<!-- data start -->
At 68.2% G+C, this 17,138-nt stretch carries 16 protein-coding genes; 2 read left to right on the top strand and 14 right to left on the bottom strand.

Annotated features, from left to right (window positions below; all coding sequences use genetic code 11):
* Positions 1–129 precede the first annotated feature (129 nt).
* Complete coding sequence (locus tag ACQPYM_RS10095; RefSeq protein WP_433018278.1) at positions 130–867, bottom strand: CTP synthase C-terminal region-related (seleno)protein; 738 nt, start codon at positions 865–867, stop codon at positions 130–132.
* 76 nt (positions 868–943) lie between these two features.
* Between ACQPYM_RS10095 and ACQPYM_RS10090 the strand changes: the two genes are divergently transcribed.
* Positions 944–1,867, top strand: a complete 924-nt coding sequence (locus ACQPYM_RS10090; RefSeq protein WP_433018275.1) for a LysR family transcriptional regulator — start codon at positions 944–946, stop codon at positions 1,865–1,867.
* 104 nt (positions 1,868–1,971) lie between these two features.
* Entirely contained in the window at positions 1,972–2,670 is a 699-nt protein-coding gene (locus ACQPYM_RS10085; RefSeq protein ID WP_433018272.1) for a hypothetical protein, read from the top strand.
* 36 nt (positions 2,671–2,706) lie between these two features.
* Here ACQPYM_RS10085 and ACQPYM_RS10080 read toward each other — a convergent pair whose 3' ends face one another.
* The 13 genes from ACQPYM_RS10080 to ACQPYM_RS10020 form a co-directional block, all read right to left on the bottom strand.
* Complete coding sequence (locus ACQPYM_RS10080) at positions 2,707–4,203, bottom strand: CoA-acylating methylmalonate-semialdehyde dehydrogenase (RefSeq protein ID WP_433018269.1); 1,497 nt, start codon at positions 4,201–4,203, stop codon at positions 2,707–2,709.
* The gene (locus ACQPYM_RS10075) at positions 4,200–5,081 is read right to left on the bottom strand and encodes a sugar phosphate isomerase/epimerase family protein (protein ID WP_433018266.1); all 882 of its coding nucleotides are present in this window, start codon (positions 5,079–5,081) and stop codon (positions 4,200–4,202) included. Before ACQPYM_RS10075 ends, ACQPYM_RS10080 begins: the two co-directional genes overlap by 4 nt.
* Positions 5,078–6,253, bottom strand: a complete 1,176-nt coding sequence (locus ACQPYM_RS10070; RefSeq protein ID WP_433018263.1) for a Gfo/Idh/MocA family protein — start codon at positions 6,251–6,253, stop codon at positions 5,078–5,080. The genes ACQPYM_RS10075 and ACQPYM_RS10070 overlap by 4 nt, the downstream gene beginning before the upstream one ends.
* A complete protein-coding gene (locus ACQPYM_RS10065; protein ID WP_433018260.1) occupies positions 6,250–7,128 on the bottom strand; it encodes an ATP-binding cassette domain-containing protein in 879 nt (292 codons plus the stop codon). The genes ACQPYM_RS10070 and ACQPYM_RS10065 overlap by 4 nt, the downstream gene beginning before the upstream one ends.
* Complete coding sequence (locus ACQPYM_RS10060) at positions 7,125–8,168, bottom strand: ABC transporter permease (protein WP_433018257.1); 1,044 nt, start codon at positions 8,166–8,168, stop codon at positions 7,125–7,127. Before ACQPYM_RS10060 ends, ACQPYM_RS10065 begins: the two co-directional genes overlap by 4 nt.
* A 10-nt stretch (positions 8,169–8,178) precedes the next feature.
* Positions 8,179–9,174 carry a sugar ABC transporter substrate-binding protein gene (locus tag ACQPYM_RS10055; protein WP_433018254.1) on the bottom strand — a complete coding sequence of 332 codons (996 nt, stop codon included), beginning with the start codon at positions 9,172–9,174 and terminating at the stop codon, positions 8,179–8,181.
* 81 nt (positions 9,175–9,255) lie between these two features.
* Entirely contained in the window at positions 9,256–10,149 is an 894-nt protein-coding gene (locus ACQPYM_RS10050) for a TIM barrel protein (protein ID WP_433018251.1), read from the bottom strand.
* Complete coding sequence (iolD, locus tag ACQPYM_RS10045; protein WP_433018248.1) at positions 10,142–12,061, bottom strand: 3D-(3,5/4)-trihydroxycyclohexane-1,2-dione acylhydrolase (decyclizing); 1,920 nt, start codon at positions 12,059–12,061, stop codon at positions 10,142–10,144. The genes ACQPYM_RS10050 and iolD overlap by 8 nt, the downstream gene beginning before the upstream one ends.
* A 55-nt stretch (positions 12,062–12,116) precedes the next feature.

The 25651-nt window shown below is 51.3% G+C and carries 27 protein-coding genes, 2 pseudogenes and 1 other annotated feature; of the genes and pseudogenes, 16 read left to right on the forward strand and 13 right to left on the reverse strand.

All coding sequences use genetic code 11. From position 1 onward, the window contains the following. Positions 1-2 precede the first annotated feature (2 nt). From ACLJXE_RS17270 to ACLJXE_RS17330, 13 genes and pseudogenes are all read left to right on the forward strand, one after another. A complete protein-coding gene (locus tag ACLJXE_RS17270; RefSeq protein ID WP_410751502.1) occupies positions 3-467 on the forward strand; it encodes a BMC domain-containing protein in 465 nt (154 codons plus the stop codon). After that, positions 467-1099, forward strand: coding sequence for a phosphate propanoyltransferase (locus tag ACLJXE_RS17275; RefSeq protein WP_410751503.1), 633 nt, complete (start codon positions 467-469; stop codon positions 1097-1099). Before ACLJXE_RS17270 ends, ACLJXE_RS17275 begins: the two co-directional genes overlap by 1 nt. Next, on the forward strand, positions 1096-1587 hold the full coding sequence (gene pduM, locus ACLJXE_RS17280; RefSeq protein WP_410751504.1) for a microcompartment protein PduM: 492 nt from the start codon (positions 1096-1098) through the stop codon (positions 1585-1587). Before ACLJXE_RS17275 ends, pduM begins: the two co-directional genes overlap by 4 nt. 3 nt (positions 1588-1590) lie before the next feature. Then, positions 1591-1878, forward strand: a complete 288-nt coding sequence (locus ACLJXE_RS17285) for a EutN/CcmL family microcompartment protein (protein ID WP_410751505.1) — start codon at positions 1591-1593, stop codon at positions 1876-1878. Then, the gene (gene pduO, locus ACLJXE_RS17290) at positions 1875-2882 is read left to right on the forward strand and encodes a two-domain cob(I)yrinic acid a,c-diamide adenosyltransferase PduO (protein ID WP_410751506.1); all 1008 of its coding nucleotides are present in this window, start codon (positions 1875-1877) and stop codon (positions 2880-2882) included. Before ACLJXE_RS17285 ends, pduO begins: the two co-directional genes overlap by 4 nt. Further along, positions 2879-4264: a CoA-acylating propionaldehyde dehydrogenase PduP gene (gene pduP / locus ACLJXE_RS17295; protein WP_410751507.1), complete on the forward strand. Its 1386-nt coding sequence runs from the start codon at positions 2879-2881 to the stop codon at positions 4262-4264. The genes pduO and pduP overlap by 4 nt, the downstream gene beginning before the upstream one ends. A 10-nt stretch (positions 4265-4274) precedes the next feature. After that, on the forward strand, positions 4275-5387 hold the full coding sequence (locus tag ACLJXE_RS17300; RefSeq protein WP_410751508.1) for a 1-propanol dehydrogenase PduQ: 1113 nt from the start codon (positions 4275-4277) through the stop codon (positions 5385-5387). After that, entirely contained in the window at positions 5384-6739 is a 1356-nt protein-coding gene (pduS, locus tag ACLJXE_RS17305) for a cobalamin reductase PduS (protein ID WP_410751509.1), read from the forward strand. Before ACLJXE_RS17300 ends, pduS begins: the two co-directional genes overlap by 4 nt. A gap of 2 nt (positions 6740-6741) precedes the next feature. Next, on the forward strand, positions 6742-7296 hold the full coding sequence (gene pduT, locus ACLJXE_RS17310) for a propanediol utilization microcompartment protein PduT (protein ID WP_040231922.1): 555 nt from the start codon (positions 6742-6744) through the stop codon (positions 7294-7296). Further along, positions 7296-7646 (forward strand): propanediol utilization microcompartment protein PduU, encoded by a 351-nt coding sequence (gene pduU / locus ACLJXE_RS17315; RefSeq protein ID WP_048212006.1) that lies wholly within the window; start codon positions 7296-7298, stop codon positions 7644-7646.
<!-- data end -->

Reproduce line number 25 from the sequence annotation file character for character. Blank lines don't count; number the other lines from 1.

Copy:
All coding sequences use genetic code 11. From position 1 onward, the window contains the following. Positions 1-2 precede the first annotated feature (2 nt). From ACLJXE_RS17270 to ACLJXE_RS17330, 13 genes and pseudogenes are all read left to right on the forward strand, one after another. A complete protein-coding gene (locus tag ACLJXE_RS17270; RefSeq protein ID WP_410751502.1) occupies positions 3-467 on the forward strand; it encodes a BMC domain-containing protein in 465 nt (154 codons plus the stop codon). After that, positions 467-1099, forward strand: coding sequence for a phosphate propanoyltransferase (locus tag ACLJXE_RS17275; RefSeq protein WP_410751503.1), 633 nt, complete (start codon positions 467-469; stop codon positions 1097-1099). Before ACLJXE_RS17270 ends, ACLJXE_RS17275 begins: the two co-directional genes overlap by 1 nt. Next, on the forward strand, positions 1096-1587 hold the full coding sequence (gene pduM, locus ACLJXE_RS17280; RefSeq protein WP_410751504.1) for a microcompartment protein PduM: 492 nt from the start codon (positions 1096-1098) through the stop codon (positions 1585-1587). Before ACLJXE_RS17275 ends, pduM begins: the two co-directional genes overlap by 4 nt. 3 nt (positions 1588-1590) lie before the next feature. Then, positions 1591-1878, forward strand: a complete 288-nt coding sequence (locus ACLJXE_RS17285) for a EutN/CcmL family microcompartment protein (protein ID WP_410751505.1) — start codon at positions 1591-1593, stop codon at positions 1876-1878. Then, the gene (gene pduO, locus ACLJXE_RS17290) at positions 1875-2882 is read left to right on the forward strand and encodes a two-domain cob(I)yrinic acid a,c-diamide adenosyltransferase PduO (protein ID WP_410751506.1); all 1008 of its coding nucleotides are present in this window, start codon (positions 1875-1877) and stop codon (positions 2880-2882) included. Before ACLJXE_RS17285 ends, pduO begins: the two co-directional genes overlap by 4 nt. Further along, positions 2879-4264: a CoA-acylating propionaldehyde dehydrogenase PduP gene (gene pduP / locus ACLJXE_RS17295; protein WP_410751507.1), complete on the forward strand. Its 1386-nt coding sequence runs from the start codon at positions 2879-2881 to the stop codon at positions 4262-4264. The genes pduO and pduP overlap by 4 nt, the downstream gene beginning before the upstream one ends. A 10-nt stretch (positions 4265-4274) precedes the next feature. After that, on the forward strand, positions 4275-5387 hold the full coding sequence (locus tag ACLJXE_RS17300; RefSeq protein WP_410751508.1) for a 1-propanol dehydrogenase PduQ: 1113 nt from the start codon (positions 4275-4277) through the stop codon (positions 5385-5387). After that, entirely contained in the window at positions 5384-6739 is a 1356-nt protein-coding gene (pduS, locus tag ACLJXE_RS17305) for a cobalamin reductase PduS (protein ID WP_410751509.1), read from the forward strand. Before ACLJXE_RS17300 ends, pduS begins: the two co-directional genes overlap by 4 nt. A gap of 2 nt (positions 6740-6741) precedes the next feature. Next, on the forward strand, positions 6742-7296 hold the full coding sequence (gene pduT, locus ACLJXE_RS17310) for a propanediol utilization microcompartment protein PduT (protein ID WP_040231922.1): 555 nt from the start codon (positions 6742-6744) through the stop codon (positions 7294-7296). Further along, positions 7296-7646 (forward strand): propanediol utilization microcompartment protein PduU, encoded by a 351-nt coding sequence (gene pduU / locus ACLJXE_RS17315; RefSeq protein ID WP_048212006.1) that lies wholly within the window; start codon positions 7296-7298, stop codon positions 7644-7646.